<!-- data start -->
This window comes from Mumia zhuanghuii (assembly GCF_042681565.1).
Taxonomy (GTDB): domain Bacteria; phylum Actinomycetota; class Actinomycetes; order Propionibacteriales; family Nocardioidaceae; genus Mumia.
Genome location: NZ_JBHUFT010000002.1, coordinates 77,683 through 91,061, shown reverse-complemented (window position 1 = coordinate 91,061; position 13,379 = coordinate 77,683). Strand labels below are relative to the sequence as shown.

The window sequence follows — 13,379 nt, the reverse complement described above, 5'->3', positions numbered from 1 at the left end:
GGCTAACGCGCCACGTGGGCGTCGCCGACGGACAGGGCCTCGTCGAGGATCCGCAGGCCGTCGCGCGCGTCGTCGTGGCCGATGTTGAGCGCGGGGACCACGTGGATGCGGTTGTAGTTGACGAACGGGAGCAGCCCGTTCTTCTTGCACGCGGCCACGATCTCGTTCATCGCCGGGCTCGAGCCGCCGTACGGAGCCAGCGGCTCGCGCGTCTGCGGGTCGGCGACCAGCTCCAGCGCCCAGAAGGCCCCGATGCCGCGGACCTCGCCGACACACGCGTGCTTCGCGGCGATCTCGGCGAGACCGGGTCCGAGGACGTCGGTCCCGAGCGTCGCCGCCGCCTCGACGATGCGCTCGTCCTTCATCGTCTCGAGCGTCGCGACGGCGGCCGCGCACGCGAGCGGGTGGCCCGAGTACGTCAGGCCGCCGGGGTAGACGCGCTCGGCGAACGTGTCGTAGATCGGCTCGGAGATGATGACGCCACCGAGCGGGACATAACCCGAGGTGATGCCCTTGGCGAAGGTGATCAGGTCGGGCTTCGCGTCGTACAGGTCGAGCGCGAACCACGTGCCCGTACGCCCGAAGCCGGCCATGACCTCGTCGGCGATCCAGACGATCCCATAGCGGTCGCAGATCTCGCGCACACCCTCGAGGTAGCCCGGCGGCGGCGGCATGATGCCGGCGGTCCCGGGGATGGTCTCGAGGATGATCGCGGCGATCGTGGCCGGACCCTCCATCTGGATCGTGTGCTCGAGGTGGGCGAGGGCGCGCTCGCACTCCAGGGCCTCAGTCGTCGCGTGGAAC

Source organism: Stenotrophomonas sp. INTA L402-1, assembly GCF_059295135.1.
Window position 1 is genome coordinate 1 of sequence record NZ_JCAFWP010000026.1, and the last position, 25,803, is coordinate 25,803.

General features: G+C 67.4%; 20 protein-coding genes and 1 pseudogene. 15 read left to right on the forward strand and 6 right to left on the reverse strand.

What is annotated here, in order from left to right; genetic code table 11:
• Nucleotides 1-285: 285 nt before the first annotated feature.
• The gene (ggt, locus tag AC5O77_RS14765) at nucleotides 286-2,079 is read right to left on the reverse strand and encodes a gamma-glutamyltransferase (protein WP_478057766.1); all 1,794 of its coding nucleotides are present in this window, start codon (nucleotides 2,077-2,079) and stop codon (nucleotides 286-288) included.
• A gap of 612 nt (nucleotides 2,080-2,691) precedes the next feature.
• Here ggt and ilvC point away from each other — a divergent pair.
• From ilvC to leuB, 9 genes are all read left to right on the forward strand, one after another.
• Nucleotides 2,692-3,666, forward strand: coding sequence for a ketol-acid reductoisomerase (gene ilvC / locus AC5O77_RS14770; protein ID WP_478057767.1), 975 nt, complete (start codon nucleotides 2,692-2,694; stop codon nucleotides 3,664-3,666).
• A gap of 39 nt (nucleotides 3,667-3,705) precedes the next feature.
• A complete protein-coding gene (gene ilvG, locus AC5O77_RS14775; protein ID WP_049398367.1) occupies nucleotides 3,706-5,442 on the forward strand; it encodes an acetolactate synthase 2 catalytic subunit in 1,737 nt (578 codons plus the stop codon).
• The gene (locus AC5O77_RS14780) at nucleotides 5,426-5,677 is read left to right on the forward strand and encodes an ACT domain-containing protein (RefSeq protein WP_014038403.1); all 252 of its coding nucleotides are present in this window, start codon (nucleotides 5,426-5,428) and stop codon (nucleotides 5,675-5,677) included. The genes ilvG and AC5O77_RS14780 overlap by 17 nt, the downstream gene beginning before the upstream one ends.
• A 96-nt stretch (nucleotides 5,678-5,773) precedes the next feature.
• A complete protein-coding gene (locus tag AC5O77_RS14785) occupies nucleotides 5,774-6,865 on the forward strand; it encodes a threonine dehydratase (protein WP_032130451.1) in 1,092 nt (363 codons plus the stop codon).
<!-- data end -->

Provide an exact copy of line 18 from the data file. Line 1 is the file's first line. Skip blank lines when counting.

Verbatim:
• The gene (locus AC5O77_RS14780) at nucleotides 5,426-5,677 is read left to right on the forward strand and encodes an ACT domain-containing protein (RefSeq protein WP_014038403.1); all 252 of its coding nucleotides are present in this window, start codon (nucleotides 5,426-5,428) and stop codon (nucleotides 5,675-5,677) included. The genes ilvG and AC5O77_RS14780 overlap by 17 nt, the downstream gene beginning before the upstream one ends.